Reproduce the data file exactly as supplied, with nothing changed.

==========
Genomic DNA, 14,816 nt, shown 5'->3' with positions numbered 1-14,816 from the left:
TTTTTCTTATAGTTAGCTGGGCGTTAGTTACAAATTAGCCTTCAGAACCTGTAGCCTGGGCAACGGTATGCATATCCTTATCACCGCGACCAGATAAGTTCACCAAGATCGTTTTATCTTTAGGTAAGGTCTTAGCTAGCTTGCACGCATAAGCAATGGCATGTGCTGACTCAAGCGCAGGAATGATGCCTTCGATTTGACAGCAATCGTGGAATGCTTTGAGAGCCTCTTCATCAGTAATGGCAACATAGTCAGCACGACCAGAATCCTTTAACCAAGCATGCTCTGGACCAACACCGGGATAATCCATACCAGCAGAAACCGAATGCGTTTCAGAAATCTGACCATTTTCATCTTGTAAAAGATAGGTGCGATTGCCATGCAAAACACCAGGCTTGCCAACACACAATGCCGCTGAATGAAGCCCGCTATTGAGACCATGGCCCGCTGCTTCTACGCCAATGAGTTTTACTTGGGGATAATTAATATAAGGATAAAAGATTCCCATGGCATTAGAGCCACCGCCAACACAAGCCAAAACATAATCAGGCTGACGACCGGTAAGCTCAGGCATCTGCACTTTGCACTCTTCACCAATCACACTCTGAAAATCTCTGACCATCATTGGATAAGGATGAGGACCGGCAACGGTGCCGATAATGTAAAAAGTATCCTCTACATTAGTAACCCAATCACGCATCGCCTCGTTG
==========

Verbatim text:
Genomic DNA, 14,816 nt, shown 5'->3' with positions numbered 1-14,816 from the left:
TTTTTCTTATAGTTAGCTGGGCGTTAGTTACAAATTAGCCTTCAGAACCTGTAGCCTGGGCAACGGTATGCATATCCTTATCACCGCGACCAGATAAGTTCACCAAGATCGTTTTATCTTTAGGTAAGGTCTTAGCTAGCTTGCACGCATAAGCAATGGCATGTGCTGACTCAAGCGCAGGAATGATGCCTTCGATTTGACAGCAATCGTGGAATGCTTTGAGAGCCTCTTCATCAGTAATGGCAACATAGTCAGCACGACCAGAATCCTTTAACCAAGCATGCTCTGGACCAACACCGGGATAATCCATACCAGCAGAAACCGAATGCGTTTCAGAAATCTGACCATTTTCATCTTGTAAAAGATAGGTGCGATTGCCATGCAAAACACCAGGCTTGCCAACACACAATGCCGCTGAATGAAGCCCGCTATTGAGACCATGGCCCGCTGCTTCTACGCCAATGAGTTTTACTTGGGGATAATTAATATAAGGATAAAAGATTCCCATGGCATTAGAGCCACCGCCAACACAAGCCAAAACATAATCAGGCTGACGACCGGTAAGCTCAGGCATCTGCACTTTGCACTCTTCACCAATCACACTCTGAAAATCTCTGACCATCATTGGATAAGGATGAGGACCGGCAACGGTGCCGATAATGTAAAAAGTATCCTCTACATTAGTAACCCAATCACGCATCGCCTCGTTG